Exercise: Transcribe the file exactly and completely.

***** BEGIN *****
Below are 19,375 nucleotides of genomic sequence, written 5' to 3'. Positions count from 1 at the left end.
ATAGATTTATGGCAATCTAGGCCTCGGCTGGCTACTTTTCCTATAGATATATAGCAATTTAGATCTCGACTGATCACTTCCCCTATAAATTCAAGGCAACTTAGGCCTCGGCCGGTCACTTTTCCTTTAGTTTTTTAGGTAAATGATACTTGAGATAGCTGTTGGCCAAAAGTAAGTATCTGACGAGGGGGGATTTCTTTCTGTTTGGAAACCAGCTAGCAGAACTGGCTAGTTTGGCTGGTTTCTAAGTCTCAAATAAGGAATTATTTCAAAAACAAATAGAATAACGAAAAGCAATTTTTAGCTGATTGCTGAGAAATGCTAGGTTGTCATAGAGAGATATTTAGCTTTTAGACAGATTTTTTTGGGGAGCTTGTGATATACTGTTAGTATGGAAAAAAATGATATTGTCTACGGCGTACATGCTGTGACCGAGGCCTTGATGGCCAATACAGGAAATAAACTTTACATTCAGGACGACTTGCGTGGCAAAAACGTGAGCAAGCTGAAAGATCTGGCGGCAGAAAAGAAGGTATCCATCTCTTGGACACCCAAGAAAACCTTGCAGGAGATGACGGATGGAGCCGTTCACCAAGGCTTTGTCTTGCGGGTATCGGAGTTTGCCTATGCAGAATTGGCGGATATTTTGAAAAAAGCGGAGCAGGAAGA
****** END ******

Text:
Below are 19,375 nucleotides of genomic sequence, written 5' to 3'. Positions count from 1 at the left end.
ATAGATTTATGGCAATCTAGGCCTCGGCTGGCTACTTTTCCTATAGATATATAGCAATTTAGATCTCGACTGATCACTTCCCCTATAAATTCAAGGCAACTTAGGCCTCGGCCGGTCACTTTTCCTTTAGTTTTTTAGGTAAATGATACTTGAGATAGCTGTTGGCCAAAAGTAAGTATCTGACGAGGGGGGATTTCTTTCTGTTTGGAAACCAGCTAGCAGAACTGGCTAGTTTGGCTGGTTTCTAAGTCTCAAATAAGGAATTATTTCAAAAACAAATAGAATAACGAAAAGCAATTTTTAGCTGATTGCTGAGAAATGCTAGGTTGTCATAGAGAGATATTTAGCTTTTAGACAGATTTTTTTGGGGAGCTTGTGATATACTGTTAGTATGGAAAAAAATGATATTGTCTACGGCGTACATGCTGTGACCGAGGCCTTGATGGCCAATACAGGAAATAAACTTTACATTCAGGACGACTTGCGTGGCAAAAACGTGAGCAAGCTGAAAGATCTGGCGGCAGAAAAGAAGGTATCCATCTCTTGGACACCCAAGAAAACCTTGCAGGAGATGACGGATGGAGCCGTTCACCAAGGCTTTGTCTTGCGGGTATCGGAGTTTGCCTATGCAGAATTGGCGGATATTTTGAAAAAAGCGGAGCAGGAAGA